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Election handicapper moves 10 races toward Dems

Election handicapper moves 10 races toward Dems
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Election handicapper Sabato’s Crystal Ball shifted 10 House races toward Democrats on Thursday, including the election involving recently indicted Rep. Duncan HunterDuncan HunterTrump denies Gaetz asked him for blanket pardon Gaetz, on the ropes, finds few friends in GOP Trust, transparency, and tithing is not enough to sustain democracy MORE (R-Calif.).

The handicapper moved Hunter’s race in California’s 50th Congressional District from a “safe Republican” seat to “leans Republican.”

The Department of Justice alleged in an indictment Tuesday against Hunter and his wife, Margaret Hunter, that the GOP congressman used campaign funds to purchase trips to Italy and Hawaii, pay for his family's dental work, his children's tuition and international travel for nearly a dozen relatives.

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Elsewhere on the map, the Crystal Ball moved races involving Reps. Don YoungDonald (Don) Edwin YoungFive takeaways on the House's return to budget earmarks Does Biden have an ocean policy? McCarthy and Biden haven't spoken since election MORE (R-Alaska) and Pete OlsonPeter (Pete) Graham OlsonHouse Republicans who didn't sign onto the Texas lawsuit Republican Fort Bend County Sheriff wins Texas House seat 10 bellwether House races to watch on election night MORE (R-Texas) from “safe Republican” to “likely Republican.” The forecaster did the same with an open seat in Texas’s 2nd Congressional District.

Reps. Rodney DavisRodney Lee DavisRoy to challenge Stefanik for Cheney's old position Watchdog finds Architect of the Capitol was sidelined from security planning ahead of Jan. 6 Capitol Police watchdog calls for boosting countersurveillance MORE (R-Ill.), Randy HultgrenRandall (Randy) Mark HultgrenRecord number of Black women elected to Congress in 2020 Republican challenging freshman Dem rep says he raised 0,000 in 6 days Illinois Dems offer bill to raise SALT deduction cap MORE (R-Ill.) and Dave Joyce (R-Ohio) had their races shifted from “likely Republican” to “leans Republican.”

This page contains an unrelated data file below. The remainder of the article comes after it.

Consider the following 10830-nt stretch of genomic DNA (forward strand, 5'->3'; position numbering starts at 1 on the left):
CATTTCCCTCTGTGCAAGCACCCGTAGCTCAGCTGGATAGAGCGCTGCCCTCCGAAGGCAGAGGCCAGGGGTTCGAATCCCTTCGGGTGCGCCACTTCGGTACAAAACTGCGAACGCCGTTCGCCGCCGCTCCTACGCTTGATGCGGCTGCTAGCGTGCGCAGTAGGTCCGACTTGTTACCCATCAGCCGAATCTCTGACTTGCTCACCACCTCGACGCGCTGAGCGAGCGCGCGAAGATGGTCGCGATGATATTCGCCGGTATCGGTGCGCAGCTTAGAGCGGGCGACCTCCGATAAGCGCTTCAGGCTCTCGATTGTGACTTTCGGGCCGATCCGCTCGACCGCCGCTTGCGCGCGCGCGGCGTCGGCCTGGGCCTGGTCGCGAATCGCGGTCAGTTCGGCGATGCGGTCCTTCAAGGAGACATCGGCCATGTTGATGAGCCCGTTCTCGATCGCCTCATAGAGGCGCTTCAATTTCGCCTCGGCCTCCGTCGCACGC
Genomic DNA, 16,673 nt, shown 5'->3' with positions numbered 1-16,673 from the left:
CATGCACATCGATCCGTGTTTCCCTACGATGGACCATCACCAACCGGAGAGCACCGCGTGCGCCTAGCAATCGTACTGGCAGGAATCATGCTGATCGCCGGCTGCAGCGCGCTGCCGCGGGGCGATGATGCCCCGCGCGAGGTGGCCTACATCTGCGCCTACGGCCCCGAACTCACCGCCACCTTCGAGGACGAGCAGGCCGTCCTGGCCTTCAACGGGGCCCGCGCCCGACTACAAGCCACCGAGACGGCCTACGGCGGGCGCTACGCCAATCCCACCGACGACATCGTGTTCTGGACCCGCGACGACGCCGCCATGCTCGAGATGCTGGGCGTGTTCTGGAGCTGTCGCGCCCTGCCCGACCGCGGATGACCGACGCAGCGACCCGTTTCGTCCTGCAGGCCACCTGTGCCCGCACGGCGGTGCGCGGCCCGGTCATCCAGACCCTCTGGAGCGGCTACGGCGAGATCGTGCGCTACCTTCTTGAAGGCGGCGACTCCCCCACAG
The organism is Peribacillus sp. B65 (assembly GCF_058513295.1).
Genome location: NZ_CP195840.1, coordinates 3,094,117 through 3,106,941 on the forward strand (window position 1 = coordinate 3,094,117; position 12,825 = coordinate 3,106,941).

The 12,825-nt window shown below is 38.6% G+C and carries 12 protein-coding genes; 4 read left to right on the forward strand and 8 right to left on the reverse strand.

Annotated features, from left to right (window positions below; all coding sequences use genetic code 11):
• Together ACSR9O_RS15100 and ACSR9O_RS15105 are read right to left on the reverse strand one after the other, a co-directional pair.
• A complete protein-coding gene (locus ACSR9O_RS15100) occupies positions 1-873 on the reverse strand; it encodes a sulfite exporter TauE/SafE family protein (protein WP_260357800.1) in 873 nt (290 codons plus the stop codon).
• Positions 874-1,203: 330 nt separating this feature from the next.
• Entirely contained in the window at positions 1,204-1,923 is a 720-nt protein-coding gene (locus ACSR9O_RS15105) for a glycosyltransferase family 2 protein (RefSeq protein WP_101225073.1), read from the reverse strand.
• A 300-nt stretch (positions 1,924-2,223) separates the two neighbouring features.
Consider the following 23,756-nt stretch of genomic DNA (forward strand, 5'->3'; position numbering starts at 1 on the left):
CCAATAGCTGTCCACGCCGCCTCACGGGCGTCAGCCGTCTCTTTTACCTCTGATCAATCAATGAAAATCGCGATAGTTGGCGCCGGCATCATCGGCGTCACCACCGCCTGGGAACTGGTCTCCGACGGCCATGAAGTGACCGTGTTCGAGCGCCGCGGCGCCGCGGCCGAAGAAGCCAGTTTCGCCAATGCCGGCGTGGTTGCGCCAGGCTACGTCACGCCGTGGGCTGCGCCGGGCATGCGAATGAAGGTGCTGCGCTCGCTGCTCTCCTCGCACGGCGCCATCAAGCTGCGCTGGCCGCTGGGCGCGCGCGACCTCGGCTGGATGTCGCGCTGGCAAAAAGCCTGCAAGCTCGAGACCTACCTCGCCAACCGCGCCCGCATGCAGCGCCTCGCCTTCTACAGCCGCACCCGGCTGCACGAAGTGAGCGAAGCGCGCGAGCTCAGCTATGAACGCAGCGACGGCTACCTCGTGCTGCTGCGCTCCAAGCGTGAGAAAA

A trio of seats moved from "leans Republican" to "toss-up," including Rep. Tom MacArthurThomas (Tom) Charles MacArthurChamber-backed Democrats embrace endorsements in final stretch Republican David Richter wins NJ primary in race to challenge Rep. Andy Kim What to watch in New Jersey's primaries on Tuesday MORE’s (R-N.J.) race. The other seats moved into the category include Washington’s 8th District and North Carolina’s 9th District.

Republicans are seeking to stave off a Democratic push to retake control of the House and Senate in November. A RealClearPolitics average of polls shows Democrats with a 6.6 point lead over Republicans in the generic congressional ballot.

Sabato’s managing editor Kyle Kondik said Democrats stand to solidify their favored status following developments this week involving former Trump associates Michael Cohen and Paul ManafortPaul John ManafortThere was Trump-Russia collusion — and Trump pardoned the colluder Treasury: Manafort associate passed 'sensitive' campaign data to Russian intelligence Hunter Biden blasts Trump in new book: 'A vile man with a vile mission' MORE.

"Previous developments related to Robert MuellerRobert (Bob) MuellerSenate Democrats urge Garland not to fight court order to release Trump obstruction memo Why a special counsel is guaranteed if Biden chooses Yates, Cuomo or Jones as AG Barr taps attorney investigating Russia probe origins as special counsel MORE’s investigation of the 2016 campaign and Russian involvement really haven’t," Kondik wrote. "But it would be wrong to look at what happened earlier this week and argue that the Cohen/Manafort news doesn’t mean anything to the battle for the House."

Cohen pleaded guilty to eight felony charges, including campaign finance violations that he said he made at the direction of a candidate for federal office. His statement implicated President TrumpDonald TrumpSunday shows preview: House GOP removes Cheney from leadership position; CDC issues new guidance for fully vaccinated Americans Navajo Nation president on Arizona's new voting restrictions: An 'assault' on our rights The Memo: Lawmakers on edge after Greene's spat with Ocasio-Cortez MORE without naming him specifically.

Manafort was convicted on eight charges of bank fraud and tax fraud, while the judge declared a mistrial on 10 other counts after the jury failed to reach a unanimous verdict.